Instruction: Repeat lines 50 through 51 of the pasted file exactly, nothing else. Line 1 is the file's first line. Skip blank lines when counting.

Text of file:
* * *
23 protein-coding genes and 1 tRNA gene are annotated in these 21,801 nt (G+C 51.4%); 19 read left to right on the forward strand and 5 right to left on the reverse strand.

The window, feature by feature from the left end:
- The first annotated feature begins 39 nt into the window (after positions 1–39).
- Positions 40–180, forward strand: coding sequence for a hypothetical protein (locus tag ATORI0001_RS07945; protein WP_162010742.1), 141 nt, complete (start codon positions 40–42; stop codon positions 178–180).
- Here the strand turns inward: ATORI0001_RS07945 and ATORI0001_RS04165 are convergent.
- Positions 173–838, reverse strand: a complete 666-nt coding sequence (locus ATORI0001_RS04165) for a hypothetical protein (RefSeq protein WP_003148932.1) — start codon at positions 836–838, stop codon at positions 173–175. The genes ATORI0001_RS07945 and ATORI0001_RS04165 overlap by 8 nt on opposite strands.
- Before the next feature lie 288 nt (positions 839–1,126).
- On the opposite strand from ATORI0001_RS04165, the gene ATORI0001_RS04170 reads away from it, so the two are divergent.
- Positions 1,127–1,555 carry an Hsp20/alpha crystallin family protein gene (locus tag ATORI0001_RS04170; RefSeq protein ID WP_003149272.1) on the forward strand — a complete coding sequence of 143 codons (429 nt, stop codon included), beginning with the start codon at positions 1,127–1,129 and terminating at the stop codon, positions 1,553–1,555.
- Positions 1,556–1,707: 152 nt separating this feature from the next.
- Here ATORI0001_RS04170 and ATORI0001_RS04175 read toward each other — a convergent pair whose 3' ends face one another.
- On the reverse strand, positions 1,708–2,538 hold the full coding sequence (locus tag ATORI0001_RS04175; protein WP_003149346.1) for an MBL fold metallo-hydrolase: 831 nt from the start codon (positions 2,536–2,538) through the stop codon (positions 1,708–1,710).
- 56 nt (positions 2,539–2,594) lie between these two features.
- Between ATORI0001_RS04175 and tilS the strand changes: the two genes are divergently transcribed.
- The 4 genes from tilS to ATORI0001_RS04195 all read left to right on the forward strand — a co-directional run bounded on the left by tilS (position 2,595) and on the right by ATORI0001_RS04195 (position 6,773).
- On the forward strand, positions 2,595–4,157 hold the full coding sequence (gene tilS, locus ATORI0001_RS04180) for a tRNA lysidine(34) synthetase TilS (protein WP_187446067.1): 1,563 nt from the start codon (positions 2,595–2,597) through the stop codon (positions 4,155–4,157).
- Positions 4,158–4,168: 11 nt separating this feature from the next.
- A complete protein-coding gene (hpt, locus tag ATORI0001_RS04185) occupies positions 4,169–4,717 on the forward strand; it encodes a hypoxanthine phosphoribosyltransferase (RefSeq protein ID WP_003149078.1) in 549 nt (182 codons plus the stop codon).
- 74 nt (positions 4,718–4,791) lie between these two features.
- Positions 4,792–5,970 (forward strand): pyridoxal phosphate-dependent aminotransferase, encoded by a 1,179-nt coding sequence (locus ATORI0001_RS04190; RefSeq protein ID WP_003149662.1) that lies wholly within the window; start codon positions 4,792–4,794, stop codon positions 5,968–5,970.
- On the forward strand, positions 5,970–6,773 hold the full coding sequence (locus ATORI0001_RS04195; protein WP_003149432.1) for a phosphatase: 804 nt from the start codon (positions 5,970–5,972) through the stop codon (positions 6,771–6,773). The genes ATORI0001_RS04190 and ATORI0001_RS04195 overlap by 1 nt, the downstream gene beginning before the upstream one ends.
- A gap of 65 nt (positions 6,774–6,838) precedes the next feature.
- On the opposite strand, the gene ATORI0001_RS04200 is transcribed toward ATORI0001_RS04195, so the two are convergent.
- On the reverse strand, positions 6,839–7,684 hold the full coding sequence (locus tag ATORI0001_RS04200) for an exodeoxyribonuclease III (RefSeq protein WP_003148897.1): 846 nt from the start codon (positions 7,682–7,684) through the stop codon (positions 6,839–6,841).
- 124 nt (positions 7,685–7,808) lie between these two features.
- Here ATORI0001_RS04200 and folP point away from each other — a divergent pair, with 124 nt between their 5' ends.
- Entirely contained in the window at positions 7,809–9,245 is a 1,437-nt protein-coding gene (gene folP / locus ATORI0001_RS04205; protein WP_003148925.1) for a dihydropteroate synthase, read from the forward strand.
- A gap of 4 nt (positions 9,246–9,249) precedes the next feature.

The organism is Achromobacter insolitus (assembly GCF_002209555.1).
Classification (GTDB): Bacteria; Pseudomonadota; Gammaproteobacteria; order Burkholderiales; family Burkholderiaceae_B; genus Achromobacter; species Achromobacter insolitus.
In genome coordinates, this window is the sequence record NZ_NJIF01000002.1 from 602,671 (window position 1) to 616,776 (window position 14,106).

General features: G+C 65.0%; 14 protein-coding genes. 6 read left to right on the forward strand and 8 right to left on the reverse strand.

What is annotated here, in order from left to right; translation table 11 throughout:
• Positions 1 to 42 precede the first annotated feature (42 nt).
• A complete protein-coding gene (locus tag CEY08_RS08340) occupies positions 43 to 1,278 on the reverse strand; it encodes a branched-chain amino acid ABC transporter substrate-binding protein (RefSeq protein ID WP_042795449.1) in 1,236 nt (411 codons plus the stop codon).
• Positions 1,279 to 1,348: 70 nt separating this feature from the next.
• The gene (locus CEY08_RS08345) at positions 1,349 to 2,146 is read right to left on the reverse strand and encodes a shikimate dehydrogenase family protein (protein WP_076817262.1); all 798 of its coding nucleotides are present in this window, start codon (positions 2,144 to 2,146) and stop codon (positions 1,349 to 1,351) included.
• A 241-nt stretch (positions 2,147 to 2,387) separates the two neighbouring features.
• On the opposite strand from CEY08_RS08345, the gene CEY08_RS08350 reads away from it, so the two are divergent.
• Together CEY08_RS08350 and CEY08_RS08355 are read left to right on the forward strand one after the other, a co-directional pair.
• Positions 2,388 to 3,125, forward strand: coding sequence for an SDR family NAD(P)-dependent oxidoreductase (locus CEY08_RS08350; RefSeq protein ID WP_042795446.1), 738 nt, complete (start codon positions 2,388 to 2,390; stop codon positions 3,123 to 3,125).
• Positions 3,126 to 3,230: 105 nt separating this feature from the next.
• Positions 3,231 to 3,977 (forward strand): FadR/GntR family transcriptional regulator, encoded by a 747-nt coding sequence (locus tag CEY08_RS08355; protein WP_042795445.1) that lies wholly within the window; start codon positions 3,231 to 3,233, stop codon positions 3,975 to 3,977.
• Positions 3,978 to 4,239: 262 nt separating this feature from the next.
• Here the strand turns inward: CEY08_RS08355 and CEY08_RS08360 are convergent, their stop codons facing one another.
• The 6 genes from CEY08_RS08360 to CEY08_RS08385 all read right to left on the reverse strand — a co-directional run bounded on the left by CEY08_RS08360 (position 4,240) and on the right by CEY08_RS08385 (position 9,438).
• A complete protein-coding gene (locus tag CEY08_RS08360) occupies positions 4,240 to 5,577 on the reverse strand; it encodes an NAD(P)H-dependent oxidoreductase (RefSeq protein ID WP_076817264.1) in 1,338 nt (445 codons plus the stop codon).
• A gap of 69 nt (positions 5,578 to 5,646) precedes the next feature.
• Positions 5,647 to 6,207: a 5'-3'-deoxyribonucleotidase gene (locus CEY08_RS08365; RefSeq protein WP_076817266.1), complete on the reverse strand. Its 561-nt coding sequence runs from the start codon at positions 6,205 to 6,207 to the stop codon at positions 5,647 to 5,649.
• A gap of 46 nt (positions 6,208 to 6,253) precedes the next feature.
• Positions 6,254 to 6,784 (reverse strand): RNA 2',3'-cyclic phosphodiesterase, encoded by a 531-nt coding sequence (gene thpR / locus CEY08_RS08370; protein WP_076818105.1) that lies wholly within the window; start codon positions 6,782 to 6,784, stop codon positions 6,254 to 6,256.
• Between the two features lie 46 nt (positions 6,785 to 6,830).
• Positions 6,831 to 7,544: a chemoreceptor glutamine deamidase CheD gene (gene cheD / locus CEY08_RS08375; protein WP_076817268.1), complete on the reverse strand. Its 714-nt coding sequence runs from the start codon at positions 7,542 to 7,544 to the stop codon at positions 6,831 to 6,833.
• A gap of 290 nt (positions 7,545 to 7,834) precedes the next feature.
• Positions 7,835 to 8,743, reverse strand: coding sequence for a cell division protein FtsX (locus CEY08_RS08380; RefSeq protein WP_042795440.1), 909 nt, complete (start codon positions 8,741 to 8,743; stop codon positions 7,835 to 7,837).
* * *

• A gap of 46 nt (positions 6,208 to 6,253) precedes the next feature.
• Positions 6,254 to 6,784 (reverse strand): RNA 2',3'-cyclic phosphodiesterase, encoded by a 531-nt coding sequence (gene thpR / locus CEY08_RS08370; protein WP_076818105.1) that lies wholly within the window; start codon positions 6,782 to 6,784, stop codon positions 6,254 to 6,256.